¥                  For humans, the diploid number is 46 (2n = 46)

¥                  In a cell in which DNA synthesis has occurred, each chromosome is replicated

¥                  Each replicated chromosome consists of two identical sister chromatids

¥                  A gamete (sperm or egg) contains a single set of chromosomes, and is haploid (n)

¥                  For humans, the haploid number is 23 (n = 23)

¥                  Each set of 23 consists of 22 autosomes and a single sex chromosome

¥                  In an unfertilized egg (ovum), the sex chromosome is X

¥                  In a sperm cell, the sex chromosome may be either X or Y


¥                  Fertilization is the union of gametes (the sperm and the egg)

¥                  The fertilized egg is called a zygote and has one set of chromosomes from each parent

¥                  The zygote produces somatic cells by mitosis and develops into an adult

¥                  At sexual maturity, the ovaries and testes produce haploid gametes

¥                  Gametes are the only types of human cells produced by meiosis, rather than mitosis

¥                  Meiosis results in one set of chromosomes in each gamete

¥                  Fertilization and meiosis alternate in sexual life cycles to maintain chromosome number


The Variety of Sexual Life Cycles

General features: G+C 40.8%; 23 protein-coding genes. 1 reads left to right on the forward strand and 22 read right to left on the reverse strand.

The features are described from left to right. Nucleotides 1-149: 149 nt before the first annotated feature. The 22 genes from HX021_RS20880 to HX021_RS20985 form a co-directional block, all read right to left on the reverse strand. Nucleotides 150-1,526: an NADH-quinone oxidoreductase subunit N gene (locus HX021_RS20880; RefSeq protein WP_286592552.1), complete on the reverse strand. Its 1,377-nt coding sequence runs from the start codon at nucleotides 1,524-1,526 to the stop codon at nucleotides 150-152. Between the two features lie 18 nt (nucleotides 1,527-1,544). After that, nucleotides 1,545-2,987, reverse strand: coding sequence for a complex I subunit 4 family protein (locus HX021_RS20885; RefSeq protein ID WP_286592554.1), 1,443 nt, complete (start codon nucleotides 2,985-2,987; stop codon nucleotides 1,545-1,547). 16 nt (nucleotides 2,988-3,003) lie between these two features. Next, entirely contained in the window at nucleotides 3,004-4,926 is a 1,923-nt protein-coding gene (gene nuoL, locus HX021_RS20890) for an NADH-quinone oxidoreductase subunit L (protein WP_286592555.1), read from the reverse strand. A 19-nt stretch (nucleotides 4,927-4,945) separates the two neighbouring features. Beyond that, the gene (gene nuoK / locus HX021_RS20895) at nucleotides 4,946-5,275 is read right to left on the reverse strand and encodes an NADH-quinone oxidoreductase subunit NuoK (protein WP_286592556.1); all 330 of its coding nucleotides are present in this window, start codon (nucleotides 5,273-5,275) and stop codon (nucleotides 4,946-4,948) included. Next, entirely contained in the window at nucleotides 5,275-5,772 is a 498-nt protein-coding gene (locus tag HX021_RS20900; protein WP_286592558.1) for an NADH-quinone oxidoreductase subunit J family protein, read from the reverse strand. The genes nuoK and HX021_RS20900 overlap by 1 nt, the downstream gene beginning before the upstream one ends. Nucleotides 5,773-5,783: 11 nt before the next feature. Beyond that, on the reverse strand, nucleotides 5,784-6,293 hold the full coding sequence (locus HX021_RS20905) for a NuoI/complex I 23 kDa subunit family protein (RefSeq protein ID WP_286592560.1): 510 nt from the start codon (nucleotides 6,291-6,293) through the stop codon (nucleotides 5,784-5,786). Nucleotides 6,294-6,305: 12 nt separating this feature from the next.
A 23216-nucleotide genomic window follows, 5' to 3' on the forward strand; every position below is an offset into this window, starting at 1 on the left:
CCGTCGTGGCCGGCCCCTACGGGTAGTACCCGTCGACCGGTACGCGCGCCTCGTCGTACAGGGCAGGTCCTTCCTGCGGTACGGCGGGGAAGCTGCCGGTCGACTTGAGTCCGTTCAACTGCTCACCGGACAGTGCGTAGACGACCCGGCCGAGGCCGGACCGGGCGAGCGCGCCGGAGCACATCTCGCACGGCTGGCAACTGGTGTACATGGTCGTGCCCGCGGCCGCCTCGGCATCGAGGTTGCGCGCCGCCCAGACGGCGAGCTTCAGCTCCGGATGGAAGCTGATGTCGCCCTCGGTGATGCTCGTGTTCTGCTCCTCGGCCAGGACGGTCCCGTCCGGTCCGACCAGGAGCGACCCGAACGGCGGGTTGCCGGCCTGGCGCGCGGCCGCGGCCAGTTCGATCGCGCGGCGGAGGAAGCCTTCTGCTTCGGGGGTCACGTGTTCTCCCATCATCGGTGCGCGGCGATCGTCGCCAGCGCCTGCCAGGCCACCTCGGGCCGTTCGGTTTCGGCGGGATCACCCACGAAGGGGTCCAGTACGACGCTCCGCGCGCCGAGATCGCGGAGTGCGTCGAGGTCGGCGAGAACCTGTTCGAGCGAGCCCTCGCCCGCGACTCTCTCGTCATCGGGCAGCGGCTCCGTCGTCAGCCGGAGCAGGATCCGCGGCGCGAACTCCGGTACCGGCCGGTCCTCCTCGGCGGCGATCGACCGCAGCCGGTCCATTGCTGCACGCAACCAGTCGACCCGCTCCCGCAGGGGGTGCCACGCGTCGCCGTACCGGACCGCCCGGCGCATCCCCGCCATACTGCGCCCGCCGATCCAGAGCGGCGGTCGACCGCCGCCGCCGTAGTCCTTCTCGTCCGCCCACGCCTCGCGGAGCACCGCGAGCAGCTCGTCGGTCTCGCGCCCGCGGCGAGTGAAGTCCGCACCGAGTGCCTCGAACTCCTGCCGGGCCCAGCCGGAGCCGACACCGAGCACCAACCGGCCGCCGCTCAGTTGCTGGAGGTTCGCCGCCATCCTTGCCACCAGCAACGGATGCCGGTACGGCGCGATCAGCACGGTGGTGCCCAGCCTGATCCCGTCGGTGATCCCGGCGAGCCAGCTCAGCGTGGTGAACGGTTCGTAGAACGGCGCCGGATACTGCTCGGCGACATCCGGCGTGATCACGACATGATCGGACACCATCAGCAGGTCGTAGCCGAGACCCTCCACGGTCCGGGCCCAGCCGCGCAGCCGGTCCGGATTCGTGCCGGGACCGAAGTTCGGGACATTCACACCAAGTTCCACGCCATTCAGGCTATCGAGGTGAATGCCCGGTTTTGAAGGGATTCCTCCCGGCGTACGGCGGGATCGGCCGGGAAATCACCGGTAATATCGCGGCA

¥                  The alternation of meiosis and fertilization is common to all organisms that reproduce sexually

¥                  The three main types of sexual life cycles differ in the timing of meiosis and fertilization

¥                  Gametes are the only haploid cells in animals

¥                  They are produces by meiosis and undergo no further cell division before fertilization

¥                  Gametes fuse to form a diploid zygote that divides by mitosis to develop into a multicellular organism

¥                  Plants and some algae exhibit an alternation of generations

¥                  This life cycle includes both a diploid and haploid multicellular stage

¥                  The diploid organism, called the sporophyte, makes haploid spores by meiosis

¥                  Each spore grows by mitosis into a haploid organism called a gametophyte

¥                  A gametophyte makes haploid gametes by mitosis

¥                  Fertilization of gametes results in a diploid sporophyte

¥                  In most fungi and some protists, the only diploid stage is the single-celled zygote; there is no multicellular diploid stage

¥                  The zygote produces haploid cells by meiosis

¥                  Each haploid cell grows by mitosis into a haploid multicellular organism

¥                  The haploid adult produces gametes by mitosis